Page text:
Carpal Tunnel Syndrome

Introduction

Carpal Tunnel Syndrome is an increasing problem in a time of computer keyboards and a high demand for fine-motor skills. Carpal Tunnel is caused by the compression of the median nerve in the wrist. This nerve travels, with nine tendons, through the carpal bones of the wrist called the 'Carpal Tunnel' to the hand and fingers. There is limited space in this tunnel, so any inflammation of the tissues will cause the median nerve to be compressed. At first this may cause only minor irritation, but, over time, it may lead to nerve damage. Carpal Tunnel Syndrome can range from moderate to severe, and can, in severe cases, result in paralysis of the wrist. Massage is indicated for treating Carpal Tunnel Syndrome, as it can help promote circulation, reduce inflammation, and aid in the removal of local toxins, all of which can help alleviate Carpal Tunnel Syndrome. Massage is certainly preferable to the more drastic approaches of anti-inflammatory drugs, corticosteroid injections, or surgery, which may only provide temporary relief.

Carpal Tunnel Types and Symptoms


The symptoms of Carpal Tunnel Syndrome may actually be indicative of other problems. Some are actually even more serious than Carpal Tunnel Syndrome. A visit to a medical professional is essential for anyone suffering from Carpal Tunnel Syndrome's symptoms. Though self-treatment may be indicated for CTS, other, related, problems may need the care of a medical professional. Arthritis, muscles spasms, and even heart problems may be mistaken for CTS. Proper diagnosis is the first step to getting proper treatment and avoiding more serious complications.

Carpal Tunnel Syndrome Muscle Spasms Raynaud's Phenomenon Arthritis Thoratic Outlet Syndrome
Present in some Pregnant women due to fluid retention in the hands. Caused by repetitive motions over a long period of time Numbness tingling or pain in one or both hands Inflammation of joints, pain, difficulty moving, swelling Caused by compression of nerves and blood vessels running down the neck and into the arm
Symptoms include pain numbness, and movement problems especially in the thumb area. Can be caused by typing or other activities involving the hands and wrist Brought on by cold or stress Loss of appetite, fever, loss of energy, anemia, can affect other parts of the body Compression occurs at first rib in front of shoulder
Caused by the swelling of the tendons in the wrist compressing the median nerve symptoms are usually worse at night May be indicated by numbness of thumb and first two fingers Treated with warmth or medications to open the blood vessels. Arthritic conditions including rheumatoid arthritis gout and Osteoarthritis may mimic but not actually be treatable as CTS May be cause by injury or chronic slouching
Treatments suggested include frequent massage use of splints wrist braces and anything to relieve pressure on the wrist tendons Deep muscle massage proper stretching of the muscles and therapy are indicated Sufferers are prone to Carpal Tunnel Syndrome, and there may be a connection between the two ailments Involves the inflammation of the lining of joints and/or internal organs Though symptoms mimic Carpal Tunnel Syndrome treatments for CTS are useless for Thoratic Outlet Syndrome making proper diagnosis essential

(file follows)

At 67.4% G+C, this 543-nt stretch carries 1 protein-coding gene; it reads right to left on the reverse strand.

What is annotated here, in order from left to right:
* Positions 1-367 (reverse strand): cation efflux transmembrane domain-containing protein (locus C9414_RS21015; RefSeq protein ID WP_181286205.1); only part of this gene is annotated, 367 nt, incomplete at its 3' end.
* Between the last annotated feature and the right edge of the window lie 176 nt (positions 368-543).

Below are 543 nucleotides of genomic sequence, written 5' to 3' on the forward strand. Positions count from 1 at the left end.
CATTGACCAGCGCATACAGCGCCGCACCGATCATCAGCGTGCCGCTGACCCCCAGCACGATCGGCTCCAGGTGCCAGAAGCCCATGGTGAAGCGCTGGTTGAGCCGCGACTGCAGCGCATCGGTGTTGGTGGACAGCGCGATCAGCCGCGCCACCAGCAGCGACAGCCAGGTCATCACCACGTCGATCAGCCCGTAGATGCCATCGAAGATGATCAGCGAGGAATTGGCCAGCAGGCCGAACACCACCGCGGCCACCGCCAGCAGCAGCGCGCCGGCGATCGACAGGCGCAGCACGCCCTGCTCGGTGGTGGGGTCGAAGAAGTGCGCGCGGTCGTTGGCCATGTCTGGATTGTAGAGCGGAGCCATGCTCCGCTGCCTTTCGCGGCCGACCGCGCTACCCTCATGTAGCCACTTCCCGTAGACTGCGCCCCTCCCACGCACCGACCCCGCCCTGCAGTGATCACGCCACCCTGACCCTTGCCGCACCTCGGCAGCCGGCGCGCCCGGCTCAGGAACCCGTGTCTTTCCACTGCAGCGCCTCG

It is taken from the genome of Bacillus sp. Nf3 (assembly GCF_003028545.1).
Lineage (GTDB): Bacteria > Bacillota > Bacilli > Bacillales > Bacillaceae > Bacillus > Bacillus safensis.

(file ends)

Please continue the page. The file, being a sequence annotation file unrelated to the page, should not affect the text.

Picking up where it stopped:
Carpal Tunnel Syndrome

Carpal Tunnel Syndrome is marked by pain and weakness in the hand and wrist and may be extremely incapacitating. CTS has been documented as early as the late 1800s and is caused by the compression of the median nerve, which travels through a tunnel in the wrist through the carpal bones. The median nerve is responsible for both touch-related sensory messages to the brain, and is also associated with motion. Compression of the median nerve can lead to pain, numbness, and, eventually, to loss of movement and paralysis of, specifically, the thumb and first two fingers. Compression of the median nerve occurs when there is swelling of the tendons of the wrist and hand. Swelling in these tendons may be caused by retention of fluids in the hands, or rheumatoid arthritis, but is most commonly caused by strain due to repetitive motion of the hands and wrist.

Prevention and Treatment

Carpal Tunnel Syndrome has been treated using Massage therapy. We have had multiple clients recover from their symptoms helping them stay off the operating table. Talk with one of our Client Coordinators about which therapist is best for this treatment.
Carpal Tunnel Syndrome can be prevented by the use of supporting equipment such as wrist braces, and instruction on proper movement, to prevent unnecessary strain to the tendons and ligaments of the hand and wrist. In some cases, where Carpal Tunnel Syndrome is caused by another ailments, prevention may include anti-inflammatory drugs such as aspirin or ibuprofen. The key to preventing Carpal Tunnel Syndrome is to learn how to use the body in such a way that the tendons and ligaments are not severely strained.

In serious cases of Carpal Tunnel Syndrome surgery may be indicated, but this should be used as a last option only. Surgery is, at best, a temporary solution for CTS, and puts the sufferer under the strains of recuperating from the surgery, and the stress of the surgery itself.

As Carpal Tunnel Syndrome is caused by inflammation, anything that will increase circulation, help remove local toxins, and decrease inflammation in the affected area is the key to recovery. Because all of these things are necessary to alleviate the swelling of the tendons in Carpal Tunnel Syndrome, the most highly suggested treatment for CTS is massage. Doctors also suggest that sufferers of CTS massage the affected area themselves between regular massage treatments. With regular massage a CTS sufferer should feel less pain within a few weeks, and a cessation of all symptoms within a few months.


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